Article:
With the release of the movie “Moneyball” and the Oakland Athletics’ struggles in recent years, new “champions” for statistical analysis on how baseball teams should be run have emerged in the Boston Red Sox and the Tampa Bay Rays. Statisically, the Red Sox (as well as the AL East Champion New York Yankees) were favored, though not heavily, over the Tampa Bay Rays in the preseason. In addition, in terms of Pythagorean Winning Percentage which Red Sox analyst Bill James popularized, the Red Sox performed better in 2011 than the Rays, having outscored their opponents more than the Rays did (138 to 98).
Yet, one of the neat features of baseball is that whenever you think you’ve seen everything in baseball and analyzed that “everything” down to its minutae, there’s always something new event to surprise you. The epic, historic, traumatic, dramatic (and every other adjective you deem appropriate based on your fan affiliation) collapse of the Boston Red Sox in the American League Wild Card race to the Tampa Bay Rays concluded a month of flailing and failing for the Red Sox faithful. Statistically, it was virtually impossible. Turns out, “virtually” does not equal “actually”. As a kicker, the turnaround also makes for a neat looking graph too.
Consider in the course of the Red Sox collapse, the Red Sox “featured” a 7-20 record in September, the Rays pulled off some magic of their own. On September 6th, the Rays had a 0.6% chance of making the playoffs as the Red Sox held an eight game lead in the wild card. As the Red Sox slumped in september, the Rays went 17-10 in September, even managing to turn a triple play during the hot streak. Then on September 28th, the Rays clinched the Wild Card by overcoming a 7-0 deficit in their game with the Yankees as the Red Sox lost to the Orioles.
As Jack Moore of FanGraphs shows (and writes about in minute-by-minute detail), just within that last day, the playoff odds swung back and forth not just once, but twice like a fall breeze. Then the leaves settled and the Rays were in the playoffs.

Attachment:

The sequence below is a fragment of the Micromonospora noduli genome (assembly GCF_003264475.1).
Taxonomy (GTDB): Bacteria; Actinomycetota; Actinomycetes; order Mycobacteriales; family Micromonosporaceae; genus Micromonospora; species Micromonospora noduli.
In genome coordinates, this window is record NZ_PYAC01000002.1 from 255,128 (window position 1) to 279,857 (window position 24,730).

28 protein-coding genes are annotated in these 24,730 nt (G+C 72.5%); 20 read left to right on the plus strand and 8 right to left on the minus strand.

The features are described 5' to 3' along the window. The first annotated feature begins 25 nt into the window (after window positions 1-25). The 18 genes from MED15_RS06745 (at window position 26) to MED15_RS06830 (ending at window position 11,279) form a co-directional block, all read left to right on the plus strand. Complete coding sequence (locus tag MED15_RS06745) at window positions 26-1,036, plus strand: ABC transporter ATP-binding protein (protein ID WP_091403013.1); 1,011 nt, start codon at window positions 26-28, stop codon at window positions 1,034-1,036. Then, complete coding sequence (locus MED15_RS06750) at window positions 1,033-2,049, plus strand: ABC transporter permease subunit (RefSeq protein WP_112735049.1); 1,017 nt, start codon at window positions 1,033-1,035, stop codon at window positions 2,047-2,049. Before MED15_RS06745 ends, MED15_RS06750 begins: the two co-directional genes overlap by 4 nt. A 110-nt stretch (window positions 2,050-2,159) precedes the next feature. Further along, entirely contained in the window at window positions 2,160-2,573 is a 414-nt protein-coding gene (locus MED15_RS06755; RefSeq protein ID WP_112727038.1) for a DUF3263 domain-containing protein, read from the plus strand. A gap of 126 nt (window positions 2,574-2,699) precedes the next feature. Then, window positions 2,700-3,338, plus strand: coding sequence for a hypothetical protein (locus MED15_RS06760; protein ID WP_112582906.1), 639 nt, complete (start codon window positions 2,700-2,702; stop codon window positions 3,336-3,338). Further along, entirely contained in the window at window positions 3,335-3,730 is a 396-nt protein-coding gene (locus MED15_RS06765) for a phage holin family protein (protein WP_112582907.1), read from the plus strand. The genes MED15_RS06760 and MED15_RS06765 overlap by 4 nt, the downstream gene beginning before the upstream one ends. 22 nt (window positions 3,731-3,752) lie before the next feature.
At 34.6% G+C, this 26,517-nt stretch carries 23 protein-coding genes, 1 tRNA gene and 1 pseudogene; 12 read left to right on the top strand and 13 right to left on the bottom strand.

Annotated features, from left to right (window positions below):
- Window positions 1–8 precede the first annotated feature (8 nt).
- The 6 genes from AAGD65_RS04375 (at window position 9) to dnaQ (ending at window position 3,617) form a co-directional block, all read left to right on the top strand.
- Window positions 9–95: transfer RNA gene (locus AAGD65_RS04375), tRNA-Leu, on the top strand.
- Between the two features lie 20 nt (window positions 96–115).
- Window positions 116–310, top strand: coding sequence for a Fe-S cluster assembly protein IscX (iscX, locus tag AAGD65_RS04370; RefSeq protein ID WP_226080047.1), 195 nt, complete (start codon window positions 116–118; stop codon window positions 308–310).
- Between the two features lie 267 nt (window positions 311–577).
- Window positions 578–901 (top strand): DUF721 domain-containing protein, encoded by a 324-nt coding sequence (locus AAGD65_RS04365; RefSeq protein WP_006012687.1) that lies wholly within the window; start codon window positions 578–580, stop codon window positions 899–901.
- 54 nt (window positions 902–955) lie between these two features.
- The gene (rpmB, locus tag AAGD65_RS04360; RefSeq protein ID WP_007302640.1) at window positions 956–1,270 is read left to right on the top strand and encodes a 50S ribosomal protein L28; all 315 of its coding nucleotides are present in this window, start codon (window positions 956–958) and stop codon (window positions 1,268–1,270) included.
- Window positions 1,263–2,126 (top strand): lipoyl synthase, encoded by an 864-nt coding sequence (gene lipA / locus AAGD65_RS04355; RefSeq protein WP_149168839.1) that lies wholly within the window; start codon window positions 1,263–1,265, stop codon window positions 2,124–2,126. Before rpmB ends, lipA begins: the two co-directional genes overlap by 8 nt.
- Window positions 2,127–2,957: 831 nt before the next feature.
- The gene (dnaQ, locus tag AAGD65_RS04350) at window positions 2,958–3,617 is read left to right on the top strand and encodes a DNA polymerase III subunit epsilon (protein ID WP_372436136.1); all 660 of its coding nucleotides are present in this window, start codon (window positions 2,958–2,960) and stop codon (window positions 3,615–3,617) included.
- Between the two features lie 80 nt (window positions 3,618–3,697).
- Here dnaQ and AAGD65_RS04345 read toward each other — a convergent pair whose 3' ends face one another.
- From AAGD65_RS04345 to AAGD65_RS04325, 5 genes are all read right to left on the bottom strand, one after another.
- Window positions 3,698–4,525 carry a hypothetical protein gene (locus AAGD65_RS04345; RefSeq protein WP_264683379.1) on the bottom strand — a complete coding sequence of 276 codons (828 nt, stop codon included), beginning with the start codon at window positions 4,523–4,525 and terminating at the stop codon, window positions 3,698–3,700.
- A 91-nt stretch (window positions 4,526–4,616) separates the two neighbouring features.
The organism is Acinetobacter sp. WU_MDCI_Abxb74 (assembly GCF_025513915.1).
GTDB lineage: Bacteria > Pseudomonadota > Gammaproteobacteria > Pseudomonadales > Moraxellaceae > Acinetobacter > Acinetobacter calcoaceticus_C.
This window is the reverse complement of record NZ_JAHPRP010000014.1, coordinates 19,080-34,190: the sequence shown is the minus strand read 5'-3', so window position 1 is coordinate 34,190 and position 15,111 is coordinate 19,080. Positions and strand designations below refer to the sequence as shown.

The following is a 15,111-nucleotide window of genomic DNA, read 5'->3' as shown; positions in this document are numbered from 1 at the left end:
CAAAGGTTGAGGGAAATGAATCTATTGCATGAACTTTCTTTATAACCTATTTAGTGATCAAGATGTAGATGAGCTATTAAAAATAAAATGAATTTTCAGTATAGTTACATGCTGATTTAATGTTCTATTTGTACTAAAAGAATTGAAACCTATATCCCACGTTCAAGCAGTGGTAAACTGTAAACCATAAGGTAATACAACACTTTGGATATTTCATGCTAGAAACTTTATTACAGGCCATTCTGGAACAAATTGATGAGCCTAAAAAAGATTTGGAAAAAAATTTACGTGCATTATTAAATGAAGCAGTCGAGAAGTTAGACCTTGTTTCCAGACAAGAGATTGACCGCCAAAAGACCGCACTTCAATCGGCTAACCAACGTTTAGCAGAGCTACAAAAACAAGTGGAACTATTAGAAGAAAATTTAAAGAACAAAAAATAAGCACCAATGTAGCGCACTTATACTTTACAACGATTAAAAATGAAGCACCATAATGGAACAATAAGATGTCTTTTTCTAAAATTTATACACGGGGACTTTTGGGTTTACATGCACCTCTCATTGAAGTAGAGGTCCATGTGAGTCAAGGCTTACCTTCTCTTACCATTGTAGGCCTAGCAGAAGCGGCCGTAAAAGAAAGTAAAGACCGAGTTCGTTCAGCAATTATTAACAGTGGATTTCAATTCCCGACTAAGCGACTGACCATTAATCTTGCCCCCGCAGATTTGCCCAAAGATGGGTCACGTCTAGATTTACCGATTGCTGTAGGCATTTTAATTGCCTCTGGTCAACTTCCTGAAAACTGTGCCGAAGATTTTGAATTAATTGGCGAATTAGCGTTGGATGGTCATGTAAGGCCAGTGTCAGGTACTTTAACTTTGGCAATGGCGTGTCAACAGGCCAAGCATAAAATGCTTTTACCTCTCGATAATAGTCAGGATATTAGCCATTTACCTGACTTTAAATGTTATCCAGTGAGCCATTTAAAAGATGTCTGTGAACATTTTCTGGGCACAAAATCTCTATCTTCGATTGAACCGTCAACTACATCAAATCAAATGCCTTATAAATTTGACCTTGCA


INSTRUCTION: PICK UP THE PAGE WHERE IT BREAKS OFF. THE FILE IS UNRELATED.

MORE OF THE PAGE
The Red Sox, despite the fifth-best record in the American League, found themselves shaken. Long-time manager Terry Francona and the Red Sox parted ways (or politely ousted) as the Red Sox ownership and media tried to come to terms with what had happened. Some, such as Gordon Edes from ESPN, suggest that Francona had lost control of his clubhouse and that a “new” voice was needed. It appears the players were more interested in arguing over who could drink beer during ballgames than staying prepared for games. Other players, such as ex-Ray Carl Crawford, were unproductive and in some aspects, symbolic of the Red Sox collapse as the Orioles Robert Andino’s game-winning hit slipped out of Crawford’s glove to close out the Red Sox season. David Ortiz, seen as a leader (and often a mouthpiece to the media about all Bostonian baseball things) felt that “there were certain things in the clubhouse that no one can control”. His only feeling towards Francona besides being “fine with Tito” was reminiscing on when Francona had benched him in 2010. With David Ortiz’s voice catching most of the media attention, ownership’s voice and players shocked and saddened after the fact, Edes wondered if “an inmates-running-the-asylum environment” caused things to spiral out-of-hand.
The playoff-bound Rays however are now rejoicing. Before the 2011 season, longtime Rays Carl Crawford, Carlos Pena and Matt Garza had left the team and the Rays had 25 new players report to their spring training camp. Though the Rays were defending their 2010 AL East championship and had, in the eyes of executive vice president Andrew Friedman “As much physical talent in this camp as he ever had”, and an effort was made to build team chemistry. With some jokes sprinkled in here and there and members of the front office joining manager Joe Maddon on the field, a “light mood in the clubhouse with constant team-building moments” was encouraged. In the words of ex-Red Sox turned Ray Johnny Damon “We’re here to cause no trouble — we’re not here to do the Super Bowl Shuffle, but we’re here to cause no trouble. But it’s good everyone has the same common goal.” Not everything worked out for the new Rays, however. Not everything worked out for the Rays, even among the Red Sox imports. Five games into the Rays season, ex-Red Sox Manny Ramirez abruptly retired before he was suspended for 100 games for failing a second drug test. Yet, the Rays kept on producing. Except for a poor 11-15 record in July, the Rays played solidly all year coupled with a scorching 18-10 August and their blazing 17-10 September that enabled them to overtake the Red Sox.